1. Download TikTok from Google Play or the App Store.
2. Open the TikTok App on your iPhone or Android.
3. Click the “Me” or “Profile” icon at the bottom-right of your screen.
4. Choose a method to sign up (we’re choosing “use phone or email”)
5. Enter your birth date and phone number (make sure this is accurate because it’s how you’ll retrieve passwords and confirm your account).
6. Enter the 6-digit code sent to that phone number (see, told ya!)
7. You did it! Celebrate by scrolling TikTok for too many hours.
How to make a TikTok video
Here’s how to get started on your very first TikTok video. Luckily for you, it’s way easier than learning this TikTok Shuffle dance.
1. Hit the + sign at the bottom of your screen.
2. You can upload photos and videos from your phone’s library or make a video directly using the TikTok camera.
3. If recording directly, hit the Record button at the bottom of the screen. Hit it again when you’re done recording. The default video mode is “Quick” which is for 15 second videos but you can switch it to “Camera” for more editing options and longer videos (15s, 60s and 3 mins), or “Templates” to create a specific style of video.
4. Tap the check mark when you’re done shooting all your footage.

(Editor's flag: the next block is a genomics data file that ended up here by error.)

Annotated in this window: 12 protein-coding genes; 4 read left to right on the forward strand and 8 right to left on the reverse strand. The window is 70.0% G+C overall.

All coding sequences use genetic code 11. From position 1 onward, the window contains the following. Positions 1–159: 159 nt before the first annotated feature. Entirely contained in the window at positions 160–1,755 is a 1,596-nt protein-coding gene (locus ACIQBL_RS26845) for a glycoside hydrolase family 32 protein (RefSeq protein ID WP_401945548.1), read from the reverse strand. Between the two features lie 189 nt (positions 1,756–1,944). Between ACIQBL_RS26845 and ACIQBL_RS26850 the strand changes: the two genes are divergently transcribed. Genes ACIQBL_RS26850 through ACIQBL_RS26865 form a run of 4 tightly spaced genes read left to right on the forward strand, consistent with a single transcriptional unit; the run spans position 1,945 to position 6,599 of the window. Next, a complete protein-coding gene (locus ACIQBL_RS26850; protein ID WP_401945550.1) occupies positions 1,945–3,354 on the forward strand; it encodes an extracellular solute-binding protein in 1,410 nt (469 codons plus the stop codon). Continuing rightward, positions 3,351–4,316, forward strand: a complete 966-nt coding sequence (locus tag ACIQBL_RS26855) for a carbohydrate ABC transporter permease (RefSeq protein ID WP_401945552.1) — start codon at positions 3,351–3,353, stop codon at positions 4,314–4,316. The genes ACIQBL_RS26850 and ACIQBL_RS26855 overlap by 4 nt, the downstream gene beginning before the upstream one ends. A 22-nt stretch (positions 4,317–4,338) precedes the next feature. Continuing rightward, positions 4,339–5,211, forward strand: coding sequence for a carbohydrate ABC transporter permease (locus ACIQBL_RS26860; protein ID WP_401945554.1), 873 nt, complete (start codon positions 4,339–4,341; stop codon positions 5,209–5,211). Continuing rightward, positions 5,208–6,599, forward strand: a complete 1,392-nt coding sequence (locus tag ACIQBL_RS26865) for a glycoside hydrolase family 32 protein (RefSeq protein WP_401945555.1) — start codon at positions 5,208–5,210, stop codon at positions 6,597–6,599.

5. Make any edits or changes on the post page. All your edits are on the right sidebar of the screen. Also, add music or sounds by hitting “Add sound” at the top of the screen.
6. Post that video and share it everywhere! Make sure to include a description with some hashtags so it finds its way to your audience.
How to make a TikTok with multiple videos
Instead of taking one long video, why not capture shorter videos and edit them together to make your TikTok video? Here’s how to do that (and you don’t need a film degree).
1. Hit that “+” sign to start your video
2. You can either shoot multiple videos directly by hitting that record button after each clip, building up your video with different shots. Or, you can hit the “Upload” button next to the record button and add multiple videos and photos you have stored on your phone.
3. Select all your media and tap Next.
4. You can now sync sound across your videos and make adjustments (or try “Auto sync” which will do the syncing up for you.)
5. Hit Next when done. You’ll be brought to a preview screen where you can further add sounds, more effects, text, and stickers.
6. Tap Next when you’re done editing your video and proceed to the Post screen.
7. Remember to throw in a description and some hashtags and bingo-bango-bongo you’re the Steven Spielberg of TikTok!
5 things to know before creating your first TikTok
TikTok style is less polished than other types of video